Jeff Strand’s “Faint Of Heart”: A Review

Rebecca is afraid of the dark and hates being alone, but that is how she finds herself in the beginning of Jeff Strand’s new novella Faint of Heart.  When her husband Gary takes off on a camping trip in the Alaskan wilderness with some buddies, it leaves Rebecca all by her lonesome to deal with her fears.  She is coping fine until a policeman comes to her door and tells her Gary is in trouble and needs her now.

The novella shifts from her feelings of being alone into what I thought was a great homage to the late great Richard Laymon.  Rebecca becomes a pawn in a game that stretches out into the Alaskan countryside trying to save the life of her husband.  She must follow Alan and Stephen’s directions to the letter, she must not call the police, and she must survive the game.  If she wins, she can save her husband and herself.  If she loses, well there is only one other alternative.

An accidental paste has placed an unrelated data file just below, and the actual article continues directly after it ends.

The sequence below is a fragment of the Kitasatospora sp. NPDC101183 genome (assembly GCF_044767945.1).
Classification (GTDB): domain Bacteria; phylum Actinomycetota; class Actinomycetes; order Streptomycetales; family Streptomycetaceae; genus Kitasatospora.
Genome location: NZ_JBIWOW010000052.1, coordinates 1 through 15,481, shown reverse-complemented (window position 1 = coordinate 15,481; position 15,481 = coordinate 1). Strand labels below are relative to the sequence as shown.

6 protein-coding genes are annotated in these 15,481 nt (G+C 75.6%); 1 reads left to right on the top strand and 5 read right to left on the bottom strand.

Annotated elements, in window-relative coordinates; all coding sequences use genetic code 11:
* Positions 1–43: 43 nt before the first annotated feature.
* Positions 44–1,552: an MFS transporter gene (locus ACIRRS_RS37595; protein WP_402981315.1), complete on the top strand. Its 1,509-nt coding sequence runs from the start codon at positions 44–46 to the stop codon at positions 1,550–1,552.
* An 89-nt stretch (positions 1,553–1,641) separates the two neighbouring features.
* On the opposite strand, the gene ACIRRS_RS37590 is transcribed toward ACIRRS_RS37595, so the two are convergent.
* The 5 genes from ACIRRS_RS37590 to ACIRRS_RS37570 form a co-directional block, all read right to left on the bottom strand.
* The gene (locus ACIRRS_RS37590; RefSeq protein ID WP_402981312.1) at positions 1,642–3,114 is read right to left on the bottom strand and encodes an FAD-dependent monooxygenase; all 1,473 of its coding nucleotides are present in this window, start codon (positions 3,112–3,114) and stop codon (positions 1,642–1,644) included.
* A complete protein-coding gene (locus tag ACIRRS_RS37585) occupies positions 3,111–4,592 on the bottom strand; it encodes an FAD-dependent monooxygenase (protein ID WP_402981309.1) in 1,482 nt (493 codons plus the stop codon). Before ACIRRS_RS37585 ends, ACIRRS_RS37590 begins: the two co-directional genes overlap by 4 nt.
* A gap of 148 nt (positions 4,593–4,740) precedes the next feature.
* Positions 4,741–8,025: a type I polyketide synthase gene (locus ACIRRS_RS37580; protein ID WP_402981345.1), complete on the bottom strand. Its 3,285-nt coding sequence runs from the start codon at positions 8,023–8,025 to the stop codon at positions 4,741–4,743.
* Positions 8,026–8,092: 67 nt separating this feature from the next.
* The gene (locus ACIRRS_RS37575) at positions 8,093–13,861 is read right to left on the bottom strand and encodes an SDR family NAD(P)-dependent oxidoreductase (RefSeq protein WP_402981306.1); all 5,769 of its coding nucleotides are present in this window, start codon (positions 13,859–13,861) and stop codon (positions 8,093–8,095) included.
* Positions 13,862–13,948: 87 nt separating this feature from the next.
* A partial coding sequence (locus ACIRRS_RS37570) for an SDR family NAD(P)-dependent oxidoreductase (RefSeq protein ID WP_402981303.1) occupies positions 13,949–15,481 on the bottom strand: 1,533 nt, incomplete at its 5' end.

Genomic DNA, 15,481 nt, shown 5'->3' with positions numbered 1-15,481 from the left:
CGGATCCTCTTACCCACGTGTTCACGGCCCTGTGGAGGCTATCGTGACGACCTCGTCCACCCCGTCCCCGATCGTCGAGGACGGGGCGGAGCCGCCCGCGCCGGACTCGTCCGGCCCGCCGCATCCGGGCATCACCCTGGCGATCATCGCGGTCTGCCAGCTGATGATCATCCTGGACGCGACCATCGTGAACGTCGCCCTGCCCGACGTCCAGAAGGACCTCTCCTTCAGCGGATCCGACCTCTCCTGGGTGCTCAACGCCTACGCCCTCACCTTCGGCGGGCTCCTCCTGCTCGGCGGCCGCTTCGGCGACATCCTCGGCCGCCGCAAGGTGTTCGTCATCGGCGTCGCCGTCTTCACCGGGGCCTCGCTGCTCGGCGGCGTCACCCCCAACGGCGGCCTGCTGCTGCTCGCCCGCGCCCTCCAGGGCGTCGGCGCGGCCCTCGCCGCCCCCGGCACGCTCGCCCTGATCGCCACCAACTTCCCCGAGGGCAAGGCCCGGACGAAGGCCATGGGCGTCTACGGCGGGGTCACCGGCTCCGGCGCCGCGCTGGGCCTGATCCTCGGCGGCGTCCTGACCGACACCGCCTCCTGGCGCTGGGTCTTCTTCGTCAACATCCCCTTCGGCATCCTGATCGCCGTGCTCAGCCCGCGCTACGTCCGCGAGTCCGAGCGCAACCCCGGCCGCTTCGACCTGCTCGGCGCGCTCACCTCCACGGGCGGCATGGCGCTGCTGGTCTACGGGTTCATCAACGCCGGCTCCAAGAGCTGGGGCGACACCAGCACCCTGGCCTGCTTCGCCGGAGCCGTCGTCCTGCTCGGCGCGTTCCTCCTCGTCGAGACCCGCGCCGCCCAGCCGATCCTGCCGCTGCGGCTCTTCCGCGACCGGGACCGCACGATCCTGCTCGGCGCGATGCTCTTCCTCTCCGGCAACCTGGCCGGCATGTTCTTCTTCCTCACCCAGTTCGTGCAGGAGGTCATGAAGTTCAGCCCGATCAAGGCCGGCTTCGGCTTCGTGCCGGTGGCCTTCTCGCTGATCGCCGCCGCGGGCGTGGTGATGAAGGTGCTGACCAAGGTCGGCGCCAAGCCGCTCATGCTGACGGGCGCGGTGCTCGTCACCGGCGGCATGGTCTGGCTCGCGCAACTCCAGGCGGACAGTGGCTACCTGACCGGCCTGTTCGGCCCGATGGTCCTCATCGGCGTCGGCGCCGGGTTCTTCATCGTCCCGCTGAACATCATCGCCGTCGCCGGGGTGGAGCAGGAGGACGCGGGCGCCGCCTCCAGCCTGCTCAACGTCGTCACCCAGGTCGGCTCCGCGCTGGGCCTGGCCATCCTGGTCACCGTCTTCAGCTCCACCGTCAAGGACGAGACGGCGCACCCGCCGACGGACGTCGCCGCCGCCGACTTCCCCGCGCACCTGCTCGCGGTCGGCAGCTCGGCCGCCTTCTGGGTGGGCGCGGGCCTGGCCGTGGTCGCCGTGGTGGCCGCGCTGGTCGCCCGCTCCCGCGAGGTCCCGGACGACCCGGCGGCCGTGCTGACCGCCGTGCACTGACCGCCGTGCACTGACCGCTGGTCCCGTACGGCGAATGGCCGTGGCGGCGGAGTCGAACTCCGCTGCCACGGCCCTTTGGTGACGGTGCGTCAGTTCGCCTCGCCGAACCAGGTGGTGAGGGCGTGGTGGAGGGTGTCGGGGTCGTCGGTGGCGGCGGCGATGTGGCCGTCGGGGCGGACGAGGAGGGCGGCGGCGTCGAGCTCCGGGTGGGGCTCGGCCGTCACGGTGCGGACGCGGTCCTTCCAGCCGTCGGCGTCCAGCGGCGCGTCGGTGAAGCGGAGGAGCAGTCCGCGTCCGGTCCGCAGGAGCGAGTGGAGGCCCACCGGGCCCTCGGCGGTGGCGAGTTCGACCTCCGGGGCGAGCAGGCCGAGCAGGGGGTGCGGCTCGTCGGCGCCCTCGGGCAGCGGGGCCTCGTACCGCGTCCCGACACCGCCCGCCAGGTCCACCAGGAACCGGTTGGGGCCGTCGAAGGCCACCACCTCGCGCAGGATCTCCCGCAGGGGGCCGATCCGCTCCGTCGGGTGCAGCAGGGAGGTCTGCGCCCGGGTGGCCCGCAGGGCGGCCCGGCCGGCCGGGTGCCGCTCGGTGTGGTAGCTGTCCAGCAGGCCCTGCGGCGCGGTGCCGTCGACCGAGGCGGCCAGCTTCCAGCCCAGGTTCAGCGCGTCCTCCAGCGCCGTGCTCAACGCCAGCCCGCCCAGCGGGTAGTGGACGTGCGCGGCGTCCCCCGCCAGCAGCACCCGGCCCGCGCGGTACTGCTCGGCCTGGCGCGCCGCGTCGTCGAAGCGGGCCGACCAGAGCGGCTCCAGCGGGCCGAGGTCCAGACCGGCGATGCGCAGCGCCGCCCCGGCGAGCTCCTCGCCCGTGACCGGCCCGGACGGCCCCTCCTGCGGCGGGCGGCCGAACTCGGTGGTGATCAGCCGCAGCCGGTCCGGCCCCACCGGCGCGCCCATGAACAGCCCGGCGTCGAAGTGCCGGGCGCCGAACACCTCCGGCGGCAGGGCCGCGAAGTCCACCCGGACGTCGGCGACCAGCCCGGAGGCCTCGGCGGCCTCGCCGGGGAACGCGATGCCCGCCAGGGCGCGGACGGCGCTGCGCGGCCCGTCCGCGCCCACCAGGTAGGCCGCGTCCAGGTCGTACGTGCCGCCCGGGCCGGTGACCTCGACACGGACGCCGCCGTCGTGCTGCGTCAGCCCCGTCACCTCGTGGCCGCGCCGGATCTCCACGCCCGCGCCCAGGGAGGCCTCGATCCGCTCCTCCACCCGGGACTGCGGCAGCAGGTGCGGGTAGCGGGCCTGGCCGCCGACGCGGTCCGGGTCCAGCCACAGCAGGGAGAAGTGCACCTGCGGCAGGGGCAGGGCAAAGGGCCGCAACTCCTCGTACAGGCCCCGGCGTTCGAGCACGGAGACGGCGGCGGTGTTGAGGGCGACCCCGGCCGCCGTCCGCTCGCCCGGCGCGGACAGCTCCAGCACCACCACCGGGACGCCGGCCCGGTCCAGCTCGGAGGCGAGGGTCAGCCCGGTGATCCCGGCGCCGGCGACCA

The book reads really quick and reminded me pace and style-wise of his novel Pressure (which is my favorite book of Jeff’s).  The situation is like a Laymon novel with Jeff’s wit sprinkled in and it works well (I’m curious if anyone else felt the same way?).  The humor is not over-the-top like the Andrew Mayhem series, but he throws in enough one-liners and  witty thoughts from the cast to keep the chuckles coming in all the most intense places.  The tension in the book is also very tight.  The pacing worked well with the length and I don’t think it would have worked as well if it were a full novel. 

Overall, Jeff’s work gets better with every new release and this is no exception.  Give yourself a treat and go pick it up for the Kindle now.

5 out of 5 tombstones!


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